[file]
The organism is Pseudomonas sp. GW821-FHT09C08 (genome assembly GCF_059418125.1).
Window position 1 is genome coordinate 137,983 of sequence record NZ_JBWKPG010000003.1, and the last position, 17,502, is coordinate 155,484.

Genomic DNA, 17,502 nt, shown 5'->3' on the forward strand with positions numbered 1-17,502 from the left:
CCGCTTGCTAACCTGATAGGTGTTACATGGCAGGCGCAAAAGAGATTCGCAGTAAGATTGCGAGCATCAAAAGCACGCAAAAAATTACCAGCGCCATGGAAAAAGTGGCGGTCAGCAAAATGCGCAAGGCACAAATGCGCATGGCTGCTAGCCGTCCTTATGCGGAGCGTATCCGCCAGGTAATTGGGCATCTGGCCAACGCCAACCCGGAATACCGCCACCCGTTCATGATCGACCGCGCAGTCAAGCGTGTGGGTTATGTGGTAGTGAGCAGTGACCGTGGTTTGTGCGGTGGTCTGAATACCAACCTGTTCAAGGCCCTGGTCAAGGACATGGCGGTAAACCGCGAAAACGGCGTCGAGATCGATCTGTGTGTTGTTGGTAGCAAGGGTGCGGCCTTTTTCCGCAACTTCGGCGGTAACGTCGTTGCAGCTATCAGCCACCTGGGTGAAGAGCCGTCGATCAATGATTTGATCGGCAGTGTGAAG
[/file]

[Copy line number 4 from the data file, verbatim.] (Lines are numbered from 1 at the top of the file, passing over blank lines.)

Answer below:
CCGCTTGCTAACCTGATAGGTGTTACATGGCAGGCGCAAAAGAGATTCGCAGTAAGATTGCGAGCATCAAAAGCACGCAAAAAATTACCAGCGCCATGGAAAAAGTGGCGGTCAGCAAAATGCGCAAGGCACAAATGCGCATGGCTGCTAGCCGTCCTTATGCGGAGCGTATCCGCCAGGTAATTGGGCATCTGGCCAACGCCAACCCGGAATACCGCCACCCGTTCATGATCGACCGCGCAGTCAAGCGTGTGGGTTATGTGGTAGTGAGCAGTGACCGTGGTTTGTGCGGTGGTCTGAATACCAACCTGTTCAAGGCCCTGGTCAAGGACATGGCGGTAAACCGCGAAAACGGCGTCGAGATCGATCTGTGTGTTGTTGGTAGCAAGGGTGCGGCCTTTTTCCGCAACTTCGGCGGTAACGTCGTTGCAGCTATCAGCCACCTGGGTGAAGAGCCGTCGATCAATGATTTGATCGGCAGTGTGAAG